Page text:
FOR 1123:  Physics of Microplasmas

Microplasmas have gained very high attention recently. They are operated at around atmospheric pressure in small volumes with a scale length of typically 100 µm. They are thus highly collisional. 
Still, due to the confinement in narrow space, microplasmas have pronounced non-equilibrium properties with hot electrons but cold gas temperature. They are most useful for a variety of applications. Though the absolute power may be small their power density is enormous. They are characterised by high electron densities and very high electric fields close to the surface. The Debye length contracts below 1 µm, the mean free paths of species become very small and the classical separation between bulk and sheath disappears. Microplasmas can have extreme properties. 
Subject of this Research Unit is a systematic investigation of selected microdischarge configurations in order to better understand their complex dynamics from breakdown to full evolution of the discharge, understand the space- and time dependent transport of energy, radiation and reactive species, and the plasma surface interactions under these extreme conditions. Finally, we investigate prototypical applications of microplasmas. 
The key physics questions we want to address are: 
(1) understanding the space- and time dependent energy coupling, energy flow, radiation, transport and the reactive particle balance inside and outside of the microdischarge; 
(2) understanding the discharge dynamics from ignition to discharge evolution during rf-phases; 
(3) understanding what governs their stability; 
(4) understanding and controlling plasma surface interactions of microdischarges.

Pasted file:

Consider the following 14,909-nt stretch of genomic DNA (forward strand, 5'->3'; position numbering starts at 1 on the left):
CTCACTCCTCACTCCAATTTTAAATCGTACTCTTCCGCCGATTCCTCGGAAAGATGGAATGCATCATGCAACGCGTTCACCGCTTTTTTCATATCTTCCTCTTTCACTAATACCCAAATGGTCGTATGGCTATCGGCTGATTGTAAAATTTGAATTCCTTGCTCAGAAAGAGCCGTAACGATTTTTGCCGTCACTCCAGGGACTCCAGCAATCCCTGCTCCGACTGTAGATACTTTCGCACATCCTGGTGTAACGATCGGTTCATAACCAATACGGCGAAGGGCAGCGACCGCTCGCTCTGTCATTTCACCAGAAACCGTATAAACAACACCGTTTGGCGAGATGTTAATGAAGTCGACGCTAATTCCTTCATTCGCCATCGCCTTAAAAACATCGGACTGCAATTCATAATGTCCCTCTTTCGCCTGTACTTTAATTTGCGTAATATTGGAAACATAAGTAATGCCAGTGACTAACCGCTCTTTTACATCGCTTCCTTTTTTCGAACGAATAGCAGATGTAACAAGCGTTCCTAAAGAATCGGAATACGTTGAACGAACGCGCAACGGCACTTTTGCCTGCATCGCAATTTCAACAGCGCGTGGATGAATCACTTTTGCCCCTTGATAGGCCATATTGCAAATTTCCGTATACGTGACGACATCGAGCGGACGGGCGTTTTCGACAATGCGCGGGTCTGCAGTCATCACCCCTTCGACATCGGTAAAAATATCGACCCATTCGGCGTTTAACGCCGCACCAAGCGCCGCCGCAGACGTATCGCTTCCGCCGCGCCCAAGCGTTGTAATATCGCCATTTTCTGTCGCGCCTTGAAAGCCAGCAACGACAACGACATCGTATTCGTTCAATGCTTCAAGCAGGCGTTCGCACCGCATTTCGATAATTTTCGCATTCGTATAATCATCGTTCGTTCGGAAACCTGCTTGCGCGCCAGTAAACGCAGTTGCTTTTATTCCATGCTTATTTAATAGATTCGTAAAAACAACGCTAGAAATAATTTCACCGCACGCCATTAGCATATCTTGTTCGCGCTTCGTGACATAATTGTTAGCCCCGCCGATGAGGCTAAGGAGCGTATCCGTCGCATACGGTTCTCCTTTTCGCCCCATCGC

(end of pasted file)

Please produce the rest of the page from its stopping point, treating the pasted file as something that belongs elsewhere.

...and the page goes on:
Within this Research Unit we will address the following work packages: 
(1) investigation of the discharge breakdown and of the control and modification of plasma surface interactions with its implications on discharge properties using intense photon fields; 
(2) diagnostics of microplasmas with cutting edge, partly unique techniques such as phase resolved optical emission spectroscopy, multi-photon laser based spectroscopy using nanosecond lasers, broadband absorption spectroscopy employing femto second lasers, Thomson scattering and CARS-type measurements and molecular beam mass spectrometry; 
(3) modelling of microdischarges focussing on non-linear sheath phenomena and on "global" approaches as well as the treatment of the kinetics by PIC methods in very close connection to experiments; 
(4) exploration of two selected applications of microplasmas in areas with particularly high potential based on the improved understanding of the complex discharge mechanisms.

  • Spectroscopic investigations of transient processes in self-pulsing microdischarges (Applicant Schulz-von der Gathen, Volker)
  • Investigation of transient phenomena in microplasmas by absorption spectroscopy and by laser-assisted "pump-probe"-experiments (Applicant Böke, Marc)
  • Laser spectroscopic determination of electric fields, electron densities, and electron temperatures in atmospheric pressure microdischarges (Applicant Czarnetzki, Uwe)
  • Breakdown, stability and similarity laws of microplasmas (Applicant Stefanovic, Ilija)
  • Numerical simulation of microplasma jets and their interaction with surfaces (Applicant Mussenbrock, Thomas)
  • Spatial and temporal structures in microplasmas (Applicant Brinkmann, Ralf-Peter)
  • Reaction chemistry in reactive microplasma jets (Applicant Benedikt, Ph.D., Jan)
  • Investigation of atmospheric pressure filamentary discharges and its application for film deposition on inner surface of tubes, cavities and flat surfaces (Applicant Awakowicz, Peter)
  • Central tasks of the Research Unit (Applicant von Keudell, Achim)

Professor Dr. Achim von Keudell

Ruhr-Universität Bochum 
Fakultät für Physik und Astronomie 
Institut für Experimentalphysik II 
Arbeitsgruppe Reaktive Plasmen
Universitätsstraße 150 
44801 Bochum 
Telephone: +49 234 3223680 
Fax: +49 234 3214171 
E-Mail: This email address is being protected from spambots. You need JavaScript enabled to view it. 

Deputy spokesperson

Professor Dr. Jörg Winter